Quite Firm by Laurence Cottle – Bass Practice Diary – 1st May 2018
This week I’ve been working on a bass chart written by the wonderful British bass player Laurence Cottle.
The first time I heard Quite Firm was when I was a teenager. I can still vividly remember it because it completely blew me away. Years later, Laurence Cottle was kind enough to give me his bass chart for it. It’s a piece I dig out every now and then when I want to work on my finger style chops and my time keeping. It’s a roast trying to keep up with Laurence’s recording which features his incredible band including some of the cream of British jazz musicians.
Lydian Sounds for Bass Guitar – Bass Practice Diary – 24th April 2018
In this practice diary I’m demonstrating lydian sounds over major chords using my fretless Warwick Thumb SC. My inspiration for this is Jaco Pastorius’ composition Havona from the album Heavy Weather by Weather Report.
What does Lydian mean?
Don’t be put off by words like lydian and mode. They’re much simpler than you might think. You can think of modes as types of scales. Lydian is the name of one of the modes of the major scale. In fact it’s only one note different from a major scale. The fourth note of the scale is a semi-tone higher than the major scale.
Jaco uses a lot of lydian harmony in Havona. I’ve taken four chords from Havona, E major, C major, B major and G major and played two bars on each chord.
Most jazz musicians prefer to use the lydian scale rather than the major scale when playing over major chords. The reason is that the natural 4th found in the major scale clashes with the third in the major chord. But the raised 4th doesn’t clash. In fact it creates a really nice sound.
For the first four bars I’m playing a seven note phrase using 16th notes. I’ve taken the phrase from Jaco’s solo in Havona, he plays it over an E major chord. The notes in E lydian are E, F#, G#, A#, B, C# and D#. Each time I repeat the seven note phrase, I move it one note up the scale. Using this method I explore all of the possible harmonisations of this phrase within the mode. After two bars on E major I switch to the notes of C lydian without stopping or altering the seven note phrase.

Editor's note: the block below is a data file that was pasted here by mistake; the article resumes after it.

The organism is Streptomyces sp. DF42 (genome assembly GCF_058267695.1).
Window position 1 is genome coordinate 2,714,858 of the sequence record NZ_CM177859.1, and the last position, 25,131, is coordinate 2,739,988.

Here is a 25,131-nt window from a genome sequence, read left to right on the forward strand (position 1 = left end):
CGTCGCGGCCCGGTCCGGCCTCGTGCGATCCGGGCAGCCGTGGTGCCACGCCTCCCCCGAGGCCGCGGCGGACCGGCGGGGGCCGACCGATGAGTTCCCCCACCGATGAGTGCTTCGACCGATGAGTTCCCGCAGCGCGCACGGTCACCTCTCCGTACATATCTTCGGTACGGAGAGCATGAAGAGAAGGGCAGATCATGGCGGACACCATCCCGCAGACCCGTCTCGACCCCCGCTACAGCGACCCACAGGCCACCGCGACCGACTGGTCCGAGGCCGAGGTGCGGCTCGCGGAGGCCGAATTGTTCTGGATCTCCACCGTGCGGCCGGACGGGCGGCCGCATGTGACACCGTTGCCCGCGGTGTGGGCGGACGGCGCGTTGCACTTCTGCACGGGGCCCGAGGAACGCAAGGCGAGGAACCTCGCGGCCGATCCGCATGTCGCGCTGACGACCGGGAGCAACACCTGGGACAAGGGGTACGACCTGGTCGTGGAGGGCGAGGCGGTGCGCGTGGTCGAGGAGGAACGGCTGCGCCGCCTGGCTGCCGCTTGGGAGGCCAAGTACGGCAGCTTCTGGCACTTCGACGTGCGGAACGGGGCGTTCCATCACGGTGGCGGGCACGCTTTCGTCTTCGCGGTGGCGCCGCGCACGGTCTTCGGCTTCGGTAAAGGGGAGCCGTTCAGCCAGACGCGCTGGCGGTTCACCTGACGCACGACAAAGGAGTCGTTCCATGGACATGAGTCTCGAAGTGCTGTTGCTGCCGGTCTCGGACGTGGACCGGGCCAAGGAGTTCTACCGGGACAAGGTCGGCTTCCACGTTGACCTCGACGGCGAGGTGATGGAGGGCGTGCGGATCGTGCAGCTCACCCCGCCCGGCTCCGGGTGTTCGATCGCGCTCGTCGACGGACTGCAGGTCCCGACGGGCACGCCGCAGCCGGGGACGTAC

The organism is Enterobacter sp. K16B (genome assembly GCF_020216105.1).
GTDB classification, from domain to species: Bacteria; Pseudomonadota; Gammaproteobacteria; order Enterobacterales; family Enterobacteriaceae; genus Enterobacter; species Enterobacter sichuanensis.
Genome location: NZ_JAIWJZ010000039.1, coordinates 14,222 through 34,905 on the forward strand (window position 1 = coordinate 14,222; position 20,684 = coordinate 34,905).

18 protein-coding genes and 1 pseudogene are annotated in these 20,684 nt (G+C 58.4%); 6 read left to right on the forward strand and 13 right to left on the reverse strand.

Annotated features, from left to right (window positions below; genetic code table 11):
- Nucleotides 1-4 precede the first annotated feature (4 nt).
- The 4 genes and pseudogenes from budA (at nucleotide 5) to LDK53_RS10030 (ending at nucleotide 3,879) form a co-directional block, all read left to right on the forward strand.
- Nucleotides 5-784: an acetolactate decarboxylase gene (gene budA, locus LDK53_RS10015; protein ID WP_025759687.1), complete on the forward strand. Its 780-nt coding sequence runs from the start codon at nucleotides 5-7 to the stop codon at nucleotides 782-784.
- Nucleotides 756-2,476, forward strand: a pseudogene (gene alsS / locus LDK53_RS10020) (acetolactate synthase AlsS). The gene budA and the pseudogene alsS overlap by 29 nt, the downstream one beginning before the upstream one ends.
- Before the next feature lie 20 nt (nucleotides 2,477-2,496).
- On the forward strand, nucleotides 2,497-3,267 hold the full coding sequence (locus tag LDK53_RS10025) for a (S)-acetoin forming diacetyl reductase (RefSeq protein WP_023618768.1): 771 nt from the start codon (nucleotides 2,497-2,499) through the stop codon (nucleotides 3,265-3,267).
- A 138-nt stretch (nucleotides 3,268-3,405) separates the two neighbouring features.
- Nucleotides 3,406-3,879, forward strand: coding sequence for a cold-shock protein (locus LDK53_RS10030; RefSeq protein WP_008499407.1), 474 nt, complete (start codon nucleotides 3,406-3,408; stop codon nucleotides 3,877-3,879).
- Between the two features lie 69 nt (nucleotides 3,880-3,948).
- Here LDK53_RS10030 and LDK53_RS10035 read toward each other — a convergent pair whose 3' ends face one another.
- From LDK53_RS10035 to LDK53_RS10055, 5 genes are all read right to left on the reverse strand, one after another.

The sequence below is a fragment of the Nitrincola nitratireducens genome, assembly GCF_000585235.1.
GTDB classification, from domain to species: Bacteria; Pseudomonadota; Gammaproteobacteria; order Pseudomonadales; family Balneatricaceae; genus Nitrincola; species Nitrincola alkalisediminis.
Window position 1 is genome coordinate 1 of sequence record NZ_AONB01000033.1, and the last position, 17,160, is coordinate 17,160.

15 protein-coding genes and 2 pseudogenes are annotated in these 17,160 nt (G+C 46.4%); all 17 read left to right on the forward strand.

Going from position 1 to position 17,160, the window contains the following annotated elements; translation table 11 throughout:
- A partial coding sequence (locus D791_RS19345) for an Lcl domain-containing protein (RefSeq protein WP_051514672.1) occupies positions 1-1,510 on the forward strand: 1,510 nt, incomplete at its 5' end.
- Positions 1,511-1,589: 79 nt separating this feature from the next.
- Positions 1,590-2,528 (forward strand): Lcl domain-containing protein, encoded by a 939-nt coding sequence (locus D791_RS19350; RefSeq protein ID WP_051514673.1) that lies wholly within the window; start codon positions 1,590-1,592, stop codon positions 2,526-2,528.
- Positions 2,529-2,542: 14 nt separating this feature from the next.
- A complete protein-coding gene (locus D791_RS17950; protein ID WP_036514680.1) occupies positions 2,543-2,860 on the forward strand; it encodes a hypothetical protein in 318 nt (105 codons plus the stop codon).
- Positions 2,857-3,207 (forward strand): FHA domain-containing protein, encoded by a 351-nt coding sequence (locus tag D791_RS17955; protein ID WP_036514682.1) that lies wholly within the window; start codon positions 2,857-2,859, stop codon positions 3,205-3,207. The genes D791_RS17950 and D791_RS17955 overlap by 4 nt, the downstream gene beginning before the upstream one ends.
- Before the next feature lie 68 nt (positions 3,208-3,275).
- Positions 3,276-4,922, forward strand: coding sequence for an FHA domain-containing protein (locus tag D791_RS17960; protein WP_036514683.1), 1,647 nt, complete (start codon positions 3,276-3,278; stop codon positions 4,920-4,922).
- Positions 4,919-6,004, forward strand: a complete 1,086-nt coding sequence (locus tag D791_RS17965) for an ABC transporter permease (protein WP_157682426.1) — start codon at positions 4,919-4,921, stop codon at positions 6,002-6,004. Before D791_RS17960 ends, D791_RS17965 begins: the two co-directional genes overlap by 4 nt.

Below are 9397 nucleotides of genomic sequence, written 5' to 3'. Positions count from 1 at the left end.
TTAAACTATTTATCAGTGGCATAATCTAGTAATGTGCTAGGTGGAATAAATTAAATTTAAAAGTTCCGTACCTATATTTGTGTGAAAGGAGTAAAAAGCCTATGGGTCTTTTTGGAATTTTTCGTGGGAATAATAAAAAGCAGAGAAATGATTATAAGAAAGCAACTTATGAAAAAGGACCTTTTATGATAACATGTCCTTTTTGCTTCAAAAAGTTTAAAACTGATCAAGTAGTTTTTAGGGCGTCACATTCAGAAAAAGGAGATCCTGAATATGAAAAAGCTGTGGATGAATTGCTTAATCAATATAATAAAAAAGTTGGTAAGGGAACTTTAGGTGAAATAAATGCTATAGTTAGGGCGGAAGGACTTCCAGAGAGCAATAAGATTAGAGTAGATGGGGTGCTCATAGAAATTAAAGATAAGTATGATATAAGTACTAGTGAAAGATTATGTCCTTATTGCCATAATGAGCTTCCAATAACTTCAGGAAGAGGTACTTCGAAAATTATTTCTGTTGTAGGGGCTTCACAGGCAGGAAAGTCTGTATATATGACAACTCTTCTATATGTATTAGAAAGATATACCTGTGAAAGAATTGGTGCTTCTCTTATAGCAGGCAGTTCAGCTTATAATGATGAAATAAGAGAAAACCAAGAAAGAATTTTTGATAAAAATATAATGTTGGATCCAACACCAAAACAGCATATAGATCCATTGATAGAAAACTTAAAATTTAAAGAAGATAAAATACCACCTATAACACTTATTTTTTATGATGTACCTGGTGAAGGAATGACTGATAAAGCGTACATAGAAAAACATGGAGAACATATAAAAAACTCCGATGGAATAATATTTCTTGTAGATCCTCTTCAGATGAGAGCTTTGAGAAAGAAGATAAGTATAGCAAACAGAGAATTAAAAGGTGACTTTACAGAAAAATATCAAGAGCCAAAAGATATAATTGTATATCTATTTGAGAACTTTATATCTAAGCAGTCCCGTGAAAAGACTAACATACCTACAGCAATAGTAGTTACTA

The reason I’m using an odd number of notes is so the phrase will start on a different subdivision each time I change the harmony. So I’m exploring every possible harmonic variation and every possible 16th note rhythmic variation of the phrase.
16th note and Triplet phrases
Another aspect of Jaco’s solo on Havona is the use of triplet as well as 16th note phrases. For this reason I’ve used a triplet phrase taken from Jaco’s solo for the next four bars. Starting on B lydian, Ive played the phrase and this time moved it down one step each time I’ve repeated it. After two bars on B the harmony switches to G lydian and the phrase continues.
Here is the TAB of what I played in the video
I’ve written the TAB for 6-string bass in standard tuning. You can adapt these ideas for 4 or 5-string bass. You could start by playing the phrase one octave lower. ie. playing it exactly as it’s written without the 8va marking.